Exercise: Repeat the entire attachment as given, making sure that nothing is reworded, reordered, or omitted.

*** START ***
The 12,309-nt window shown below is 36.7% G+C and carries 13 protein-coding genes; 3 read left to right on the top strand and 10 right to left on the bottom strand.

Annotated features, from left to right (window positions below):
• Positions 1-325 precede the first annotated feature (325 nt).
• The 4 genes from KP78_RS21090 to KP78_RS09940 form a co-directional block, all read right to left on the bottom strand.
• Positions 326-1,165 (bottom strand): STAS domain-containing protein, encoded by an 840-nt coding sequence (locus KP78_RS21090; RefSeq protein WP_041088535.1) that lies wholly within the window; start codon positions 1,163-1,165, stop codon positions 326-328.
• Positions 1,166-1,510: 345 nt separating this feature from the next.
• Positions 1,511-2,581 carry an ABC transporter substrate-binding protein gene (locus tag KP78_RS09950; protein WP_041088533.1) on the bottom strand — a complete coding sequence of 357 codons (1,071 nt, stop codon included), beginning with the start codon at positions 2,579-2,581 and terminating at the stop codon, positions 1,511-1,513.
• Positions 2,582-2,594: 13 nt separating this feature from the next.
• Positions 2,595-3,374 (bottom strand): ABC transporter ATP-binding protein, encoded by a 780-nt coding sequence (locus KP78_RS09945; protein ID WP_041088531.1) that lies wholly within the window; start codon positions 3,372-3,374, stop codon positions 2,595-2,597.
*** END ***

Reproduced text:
The 12,309-nt window shown below is 36.7% G+C and carries 13 protein-coding genes; 3 read left to right on the top strand and 10 right to left on the bottom strand.

Annotated features, from left to right (window positions below):
• Positions 1-325 precede the first annotated feature (325 nt).
• The 4 genes from KP78_RS21090 to KP78_RS09940 form a co-directional block, all read right to left on the bottom strand.
• Positions 326-1,165 (bottom strand): STAS domain-containing protein, encoded by an 840-nt coding sequence (locus KP78_RS21090; RefSeq protein WP_041088535.1) that lies wholly within the window; start codon positions 1,163-1,165, stop codon positions 326-328.
• Positions 1,166-1,510: 345 nt separating this feature from the next.
• Positions 1,511-2,581 carry an ABC transporter substrate-binding protein gene (locus tag KP78_RS09950; protein WP_041088533.1) on the bottom strand — a complete coding sequence of 357 codons (1,071 nt, stop codon included), beginning with the start codon at positions 2,579-2,581 and terminating at the stop codon, positions 1,511-1,513.
• Positions 2,582-2,594: 13 nt separating this feature from the next.
• Positions 2,595-3,374 (bottom strand): ABC transporter ATP-binding protein, encoded by a 780-nt coding sequence (locus KP78_RS09945; protein ID WP_041088531.1) that lies wholly within the window; start codon positions 3,372-3,374, stop codon positions 2,595-2,597.